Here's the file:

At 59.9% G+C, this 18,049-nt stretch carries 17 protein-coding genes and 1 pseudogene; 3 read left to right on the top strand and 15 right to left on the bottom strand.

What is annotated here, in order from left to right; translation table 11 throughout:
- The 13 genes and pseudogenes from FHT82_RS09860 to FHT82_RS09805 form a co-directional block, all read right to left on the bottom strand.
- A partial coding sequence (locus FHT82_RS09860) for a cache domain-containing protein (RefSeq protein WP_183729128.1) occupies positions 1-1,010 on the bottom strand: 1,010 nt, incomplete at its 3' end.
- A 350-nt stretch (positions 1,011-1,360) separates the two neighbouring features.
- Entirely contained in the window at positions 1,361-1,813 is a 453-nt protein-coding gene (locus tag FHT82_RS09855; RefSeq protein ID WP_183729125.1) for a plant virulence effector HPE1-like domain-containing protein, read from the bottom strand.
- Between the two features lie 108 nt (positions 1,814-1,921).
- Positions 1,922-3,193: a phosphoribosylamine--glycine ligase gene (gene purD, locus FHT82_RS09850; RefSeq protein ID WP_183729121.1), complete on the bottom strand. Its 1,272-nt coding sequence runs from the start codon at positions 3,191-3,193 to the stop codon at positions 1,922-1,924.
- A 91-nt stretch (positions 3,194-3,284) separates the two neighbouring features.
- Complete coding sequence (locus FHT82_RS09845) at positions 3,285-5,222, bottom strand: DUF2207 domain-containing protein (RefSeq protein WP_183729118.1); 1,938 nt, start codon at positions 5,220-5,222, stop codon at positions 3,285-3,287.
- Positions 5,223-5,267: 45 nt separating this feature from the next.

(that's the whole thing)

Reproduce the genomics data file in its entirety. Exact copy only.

At 59.9% G+C, this 18,049-nt stretch carries 17 protein-coding genes and 1 pseudogene; 3 read left to right on the top strand and 15 right to left on the bottom strand.

What is annotated here, in order from left to right; translation table 11 throughout:
- The 13 genes and pseudogenes from FHT82_RS09860 to FHT82_RS09805 form a co-directional block, all read right to left on the bottom strand.
- A partial coding sequence (locus FHT82_RS09860) for a cache domain-containing protein (RefSeq protein WP_183729128.1) occupies positions 1-1,010 on the bottom strand: 1,010 nt, incomplete at its 3' end.
- A 350-nt stretch (positions 1,011-1,360) separates the two neighbouring features.
- Entirely contained in the window at positions 1,361-1,813 is a 453-nt protein-coding gene (locus tag FHT82_RS09855; RefSeq protein ID WP_183729125.1) for a plant virulence effector HPE1-like domain-containing protein, read from the bottom strand.
- Between the two features lie 108 nt (positions 1,814-1,921).
- Positions 1,922-3,193: a phosphoribosylamine--glycine ligase gene (gene purD, locus FHT82_RS09850; RefSeq protein ID WP_183729121.1), complete on the bottom strand. Its 1,272-nt coding sequence runs from the start codon at positions 3,191-3,193 to the stop codon at positions 1,922-1,924.
- A 91-nt stretch (positions 3,194-3,284) separates the two neighbouring features.
- Complete coding sequence (locus FHT82_RS09845) at positions 3,285-5,222, bottom strand: DUF2207 domain-containing protein (RefSeq protein WP_183729118.1); 1,938 nt, start codon at positions 5,220-5,222, stop codon at positions 3,285-3,287.
- Positions 5,223-5,267: 45 nt separating this feature from the next.